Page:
Warren Buffett is taking a lot of flack lately. Over the past decade, shares of his Berkshire Hathaway (NYSE:BRK.A)(NYSE:BRK.B) have been trashed by the S&P 500. Of course, Buffett has told us that it shouldn't come as a surprise for Berkshire, which has become a massive collection of cash-cow businesses, to underperform the market during bull runs.
Now that we are in a down year, and with the risks of a protracted recession ahead is Berkshire Worth buying? Or would investors be better off to buy JPMorgan Chase (NYSE:JPM), one of Berkshire's biggest stock holdings and the biggest bank in the U.S.? Let's take a closer look and see which comes out ahead.
Berkshire's long losing streak
Berkshire has doubled investor's money over the past decade, but the SPDR S&P 500 ETF Trust (NYSEMKT:SPY) has delivered 244% in total returns over the past 10 years. To put it bluntly, Berkshire Hathaway shareholders have been lapped by the market over the past decade:
Will Buffett prove right that the company is more resilient during market downturns? So far in 2020 that hasn't proven to be the case with the market bouncing back so quickly:
A big part of the reason why Berkshire has underperformed the market this year is that a large portion of the stocks in the Berkshire portfolio have lost substantial value this year and not bounced back:
Bank stocks in particular have weighed heavily on the Berkshire equity portfolio this year. The banks featured on the list above make up more than 30% of the Berkshire portfolio. As the chart shows, they have as a class severely underperformed the S&P 500.
2 things need to happen for Berkshire to win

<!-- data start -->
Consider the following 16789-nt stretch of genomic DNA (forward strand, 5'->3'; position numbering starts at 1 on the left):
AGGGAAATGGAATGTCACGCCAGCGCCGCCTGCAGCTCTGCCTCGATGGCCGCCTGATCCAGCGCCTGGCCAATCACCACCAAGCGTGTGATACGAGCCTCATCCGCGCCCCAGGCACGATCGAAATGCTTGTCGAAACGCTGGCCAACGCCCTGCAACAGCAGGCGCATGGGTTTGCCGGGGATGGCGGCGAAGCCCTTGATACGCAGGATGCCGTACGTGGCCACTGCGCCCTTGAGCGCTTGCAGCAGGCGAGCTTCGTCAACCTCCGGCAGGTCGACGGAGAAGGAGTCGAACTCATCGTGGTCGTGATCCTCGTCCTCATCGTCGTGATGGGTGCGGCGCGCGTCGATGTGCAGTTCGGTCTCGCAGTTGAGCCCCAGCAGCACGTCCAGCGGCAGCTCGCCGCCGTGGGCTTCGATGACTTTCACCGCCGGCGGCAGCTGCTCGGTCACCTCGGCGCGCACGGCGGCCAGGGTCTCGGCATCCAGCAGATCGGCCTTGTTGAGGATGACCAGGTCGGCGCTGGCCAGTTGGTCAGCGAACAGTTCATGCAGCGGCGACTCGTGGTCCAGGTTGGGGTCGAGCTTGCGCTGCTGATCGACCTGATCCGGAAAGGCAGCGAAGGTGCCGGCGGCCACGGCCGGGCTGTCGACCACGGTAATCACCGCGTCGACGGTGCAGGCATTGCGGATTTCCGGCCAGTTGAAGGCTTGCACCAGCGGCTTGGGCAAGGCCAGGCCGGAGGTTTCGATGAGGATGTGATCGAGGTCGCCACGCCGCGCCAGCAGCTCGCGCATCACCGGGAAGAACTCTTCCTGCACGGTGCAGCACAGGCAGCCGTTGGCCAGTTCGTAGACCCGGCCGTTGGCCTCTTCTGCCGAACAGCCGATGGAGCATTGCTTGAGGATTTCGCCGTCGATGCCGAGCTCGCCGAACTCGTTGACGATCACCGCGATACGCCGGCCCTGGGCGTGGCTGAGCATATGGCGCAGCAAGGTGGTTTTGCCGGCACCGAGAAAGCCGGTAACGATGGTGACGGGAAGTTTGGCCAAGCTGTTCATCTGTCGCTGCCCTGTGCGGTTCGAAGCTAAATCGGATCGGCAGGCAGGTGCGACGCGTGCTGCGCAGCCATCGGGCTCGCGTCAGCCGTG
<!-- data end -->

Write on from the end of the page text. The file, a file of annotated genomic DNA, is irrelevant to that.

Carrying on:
The bull case for Berkshire is partly underpinned on expectations that the banking sector can emerge from the COVID-19 crisis both unscathed and highly profitable. The good news is I expect that will likely prove the case.
The market recently reacted negatively to news that the Federal Reserve was going to put some restrictions on what big banks could do with excess capital, including halting share buybacks and freezing dividends at current levels, but I think it's a move to keep financial markets liquid, and less any deep concern about the financial strength of the banks.
Second, Berkshire's wholly owned subsidiaries needs to remain the strong cash-cow businesses we have seen, continually pouring more cash on the balance sheet that Buffett and his lieutenants can allocate to drive even more growth.
If these two things happen, Berkshire looks like a winning investment from here:
Berkshire shares look like an excellent value. At less than 1.2 times book value, Berkshire shares are significantly cheaper than the roughly 1.4 times they've usually sold for over the past decade, and they also trade for a nice discount on a cash flows basis.
The case for JPMorgan Chase
If you only measured through the beginning of 2020, JPMorgan Chase had been one of the best-performing stocks in the Berkshire portfolio over the past several years. Over the five years prior, the stock was up 154% in total returns, more than twice the total returns of the S&P 500 over the same period.